This is all good news. But it's a bit crazy that it's Gizmodo doing all this work. Gizmodo wasn't even a member of the original consortium and only joined after the first batch of stories went out. Also, Gizmodo is way smaller and with way fewer resources than many of the other members of the consortium, which includes the flush NY Times, the Washington Post, NBC, CNN, the Associated Press, Politico, Wired and more.

The fact that it took a month for any of the members, let alone one of the smaller ones, to actually decide to put together the effort to release the papers is a damning statement on how many members of the consortium see their role in the media to be a gatekeeper to information, rather than providing the public access to information.

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Filed Under: facebook files, facebook papers, reporting, transparency
Companies: facebook, gizmodo


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  • icon
    Designerfx (profile), 23 Nov 2021 @ 12:08pm

    Are they afraid?

    To me, this reads like a distinct possibility that the consortium is fearful of facebook/losing traffic to facebook.

    reply to this | link to this | view in chronology ]

  • identicon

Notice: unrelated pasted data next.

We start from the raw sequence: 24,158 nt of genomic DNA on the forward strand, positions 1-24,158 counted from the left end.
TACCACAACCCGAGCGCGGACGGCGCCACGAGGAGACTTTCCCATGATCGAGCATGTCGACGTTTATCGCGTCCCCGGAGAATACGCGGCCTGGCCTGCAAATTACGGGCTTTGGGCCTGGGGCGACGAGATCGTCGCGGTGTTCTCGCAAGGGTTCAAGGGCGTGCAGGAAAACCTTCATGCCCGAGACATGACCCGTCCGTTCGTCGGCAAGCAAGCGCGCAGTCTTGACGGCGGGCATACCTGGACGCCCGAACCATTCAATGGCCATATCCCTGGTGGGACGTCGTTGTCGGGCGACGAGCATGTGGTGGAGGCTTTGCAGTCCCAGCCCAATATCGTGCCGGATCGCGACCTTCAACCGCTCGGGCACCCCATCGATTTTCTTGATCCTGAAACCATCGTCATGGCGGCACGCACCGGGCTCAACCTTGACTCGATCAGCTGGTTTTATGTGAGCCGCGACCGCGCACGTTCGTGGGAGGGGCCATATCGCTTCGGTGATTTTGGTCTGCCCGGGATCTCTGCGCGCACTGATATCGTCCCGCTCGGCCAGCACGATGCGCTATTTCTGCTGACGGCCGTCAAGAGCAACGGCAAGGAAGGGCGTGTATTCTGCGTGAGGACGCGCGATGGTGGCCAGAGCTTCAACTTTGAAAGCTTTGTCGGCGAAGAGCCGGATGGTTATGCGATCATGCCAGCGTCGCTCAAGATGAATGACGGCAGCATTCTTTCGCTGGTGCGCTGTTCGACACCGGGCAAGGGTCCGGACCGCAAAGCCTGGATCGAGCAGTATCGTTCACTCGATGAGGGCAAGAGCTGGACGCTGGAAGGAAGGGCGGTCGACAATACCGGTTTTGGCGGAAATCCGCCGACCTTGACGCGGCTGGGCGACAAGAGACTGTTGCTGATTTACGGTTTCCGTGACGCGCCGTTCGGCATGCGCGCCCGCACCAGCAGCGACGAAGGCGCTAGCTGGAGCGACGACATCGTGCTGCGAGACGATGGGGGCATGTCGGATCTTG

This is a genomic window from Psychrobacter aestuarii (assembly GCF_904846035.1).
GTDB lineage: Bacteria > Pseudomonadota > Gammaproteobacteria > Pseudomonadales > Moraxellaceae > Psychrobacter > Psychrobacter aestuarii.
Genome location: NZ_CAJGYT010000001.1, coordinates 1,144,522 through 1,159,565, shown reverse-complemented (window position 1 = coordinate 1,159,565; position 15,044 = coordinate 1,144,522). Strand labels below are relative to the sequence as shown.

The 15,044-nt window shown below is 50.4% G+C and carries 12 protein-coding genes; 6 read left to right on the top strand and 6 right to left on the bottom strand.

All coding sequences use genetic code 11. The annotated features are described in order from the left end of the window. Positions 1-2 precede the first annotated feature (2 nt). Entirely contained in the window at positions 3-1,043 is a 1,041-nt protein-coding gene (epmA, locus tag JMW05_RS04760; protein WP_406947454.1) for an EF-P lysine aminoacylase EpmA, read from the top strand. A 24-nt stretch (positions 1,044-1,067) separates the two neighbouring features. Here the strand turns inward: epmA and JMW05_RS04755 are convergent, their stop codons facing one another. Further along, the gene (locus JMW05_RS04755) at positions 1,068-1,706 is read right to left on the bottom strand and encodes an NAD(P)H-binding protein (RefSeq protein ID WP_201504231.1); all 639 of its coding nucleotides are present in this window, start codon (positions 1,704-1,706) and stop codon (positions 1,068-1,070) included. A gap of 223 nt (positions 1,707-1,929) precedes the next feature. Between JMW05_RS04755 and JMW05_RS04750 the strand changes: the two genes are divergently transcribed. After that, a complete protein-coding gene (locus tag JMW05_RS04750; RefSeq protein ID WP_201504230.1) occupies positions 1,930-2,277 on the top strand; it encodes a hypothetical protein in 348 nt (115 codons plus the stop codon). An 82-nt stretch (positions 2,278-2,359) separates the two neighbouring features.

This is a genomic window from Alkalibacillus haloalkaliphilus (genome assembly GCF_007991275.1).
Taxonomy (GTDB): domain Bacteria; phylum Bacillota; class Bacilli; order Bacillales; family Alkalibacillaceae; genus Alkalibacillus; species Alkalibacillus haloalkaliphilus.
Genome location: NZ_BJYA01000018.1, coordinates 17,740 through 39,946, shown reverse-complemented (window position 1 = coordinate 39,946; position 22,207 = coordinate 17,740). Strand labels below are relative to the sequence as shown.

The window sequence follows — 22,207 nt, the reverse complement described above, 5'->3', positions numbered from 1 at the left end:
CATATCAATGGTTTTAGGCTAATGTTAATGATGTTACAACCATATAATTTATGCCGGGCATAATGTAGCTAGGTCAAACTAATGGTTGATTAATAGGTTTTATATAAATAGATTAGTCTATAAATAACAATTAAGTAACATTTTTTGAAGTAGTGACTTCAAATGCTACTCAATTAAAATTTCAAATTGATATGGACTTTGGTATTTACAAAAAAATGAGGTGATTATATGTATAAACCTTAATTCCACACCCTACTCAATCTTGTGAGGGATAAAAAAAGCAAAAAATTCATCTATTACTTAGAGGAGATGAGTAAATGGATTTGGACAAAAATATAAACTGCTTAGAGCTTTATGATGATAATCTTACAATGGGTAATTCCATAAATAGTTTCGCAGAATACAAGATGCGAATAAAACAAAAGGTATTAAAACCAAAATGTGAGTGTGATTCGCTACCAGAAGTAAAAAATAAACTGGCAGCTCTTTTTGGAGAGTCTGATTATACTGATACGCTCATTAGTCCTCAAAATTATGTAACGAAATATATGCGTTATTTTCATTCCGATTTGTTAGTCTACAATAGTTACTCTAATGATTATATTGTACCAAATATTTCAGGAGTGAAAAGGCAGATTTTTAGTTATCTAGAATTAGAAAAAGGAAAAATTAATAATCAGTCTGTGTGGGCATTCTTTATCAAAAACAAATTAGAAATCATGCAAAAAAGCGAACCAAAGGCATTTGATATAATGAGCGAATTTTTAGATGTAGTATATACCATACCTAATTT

Anonymous Coward, 23 Nov 2021 @ 1:08pm

    So, while stating that they (the whistleblower) must'nt give criminals and propagandaists the keys to the kingdom, they chose to share it with a consortium of news organisations, who then chose to keep it secret until an interloper chose to share it in a controlled way.

    Sorry, I'm losing track of whom to trust. The platform? The establishment? The whistleblower? The curator? I feel that is all part of the meticulous plan

    reply to this | link to this | view in chronology ]

    • identicon
      Anonymous Coward, 23 Nov 2021 @ 3:28pm

      Re:

      Trust is such an outdated concept. I've got a seminar on what is going to replace it, though, and the fee is quite reasonable...

      reply to this | link to this | view in chronology ]

  • icon
    freelunch (profile), 23 Nov 2021 @ 1:47pm

    openness is better here

    Reporters can struggle to understand the documents they are reading and excerpting, especially technical documents. Publishing the originals will let alternative, sometimes better, understandings emerge. Thank you to Gizmodo.

    reply to this | link to this | view in chronology ]

  • identicon
    Paul, 23 Nov 2021 @ 2:35pm

    A consortium? Perhaps you meant a cartel.

    DITTO.

    reply to this | link to this | view in chronology ]

    • identicon
      Anonymous Coward, 23 Nov 2021 @ 2:55pm

      Re: A consortium? Perhaps you meant a cartel.

      Might look like Edward Snowden, but feels just like political and traditional media grandstanding.

      reply to this | link to this | view in chronology ]

  • identicon
    Anonymous Coward, 23 Nov 2021 @ 7:04pm

    Quick! Look over there! Nothing to see here.

    reply to this | link to this | view in chronology ]